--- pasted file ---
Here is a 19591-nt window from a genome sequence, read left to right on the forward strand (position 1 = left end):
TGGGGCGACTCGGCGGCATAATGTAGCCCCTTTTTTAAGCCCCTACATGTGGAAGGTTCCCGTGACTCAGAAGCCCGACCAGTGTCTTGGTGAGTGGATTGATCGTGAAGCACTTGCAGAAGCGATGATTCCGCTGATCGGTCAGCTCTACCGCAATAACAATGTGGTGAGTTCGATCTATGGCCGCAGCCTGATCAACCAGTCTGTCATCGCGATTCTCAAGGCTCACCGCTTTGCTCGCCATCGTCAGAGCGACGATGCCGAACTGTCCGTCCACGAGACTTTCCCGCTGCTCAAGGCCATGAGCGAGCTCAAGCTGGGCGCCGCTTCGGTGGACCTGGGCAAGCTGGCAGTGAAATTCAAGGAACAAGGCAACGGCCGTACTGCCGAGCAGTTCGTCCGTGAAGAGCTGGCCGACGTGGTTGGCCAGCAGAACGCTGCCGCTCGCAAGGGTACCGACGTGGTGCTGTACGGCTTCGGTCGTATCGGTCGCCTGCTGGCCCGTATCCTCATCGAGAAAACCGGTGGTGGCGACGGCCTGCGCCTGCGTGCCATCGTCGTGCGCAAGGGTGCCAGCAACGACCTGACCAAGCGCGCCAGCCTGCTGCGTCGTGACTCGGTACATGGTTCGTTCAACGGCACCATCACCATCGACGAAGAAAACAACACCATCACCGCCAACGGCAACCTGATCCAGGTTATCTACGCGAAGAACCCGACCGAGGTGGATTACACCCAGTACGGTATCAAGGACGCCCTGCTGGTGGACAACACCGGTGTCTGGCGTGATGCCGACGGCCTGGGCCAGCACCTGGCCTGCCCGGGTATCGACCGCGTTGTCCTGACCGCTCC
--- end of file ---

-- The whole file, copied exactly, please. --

Here is a 19591-nt window from a genome sequence, read left to right on the forward strand (position 1 = left end):
TGGGGCGACTCGGCGGCATAATGTAGCCCCTTTTTTAAGCCCCTACATGTGGAAGGTTCCCGTGACTCAGAAGCCCGACCAGTGTCTTGGTGAGTGGATTGATCGTGAAGCACTTGCAGAAGCGATGATTCCGCTGATCGGTCAGCTCTACCGCAATAACAATGTGGTGAGTTCGATCTATGGCCGCAGCCTGATCAACCAGTCTGTCATCGCGATTCTCAAGGCTCACCGCTTTGCTCGCCATCGTCAGAGCGACGATGCCGAACTGTCCGTCCACGAGACTTTCCCGCTGCTCAAGGCCATGAGCGAGCTCAAGCTGGGCGCCGCTTCGGTGGACCTGGGCAAGCTGGCAGTGAAATTCAAGGAACAAGGCAACGGCCGTACTGCCGAGCAGTTCGTCCGTGAAGAGCTGGCCGACGTGGTTGGCCAGCAGAACGCTGCCGCTCGCAAGGGTACCGACGTGGTGCTGTACGGCTTCGGTCGTATCGGTCGCCTGCTGGCCCGTATCCTCATCGAGAAAACCGGTGGTGGCGACGGCCTGCGCCTGCGTGCCATCGTCGTGCGCAAGGGTGCCAGCAACGACCTGACCAAGCGCGCCAGCCTGCTGCGTCGTGACTCGGTACATGGTTCGTTCAACGGCACCATCACCATCGACGAAGAAAACAACACCATCACCGCCAACGGCAACCTGATCCAGGTTATCTACGCGAAGAACCCGACCGAGGTGGATTACACCCAGTACGGTATCAAGGACGCCCTGCTGGTGGACAACACCGGTGTCTGGCGTGATGCCGACGGCCTGGGCCAGCACCTGGCCTGCCCGGGTATCGACCGCGTTGTCCTGACCGCTCC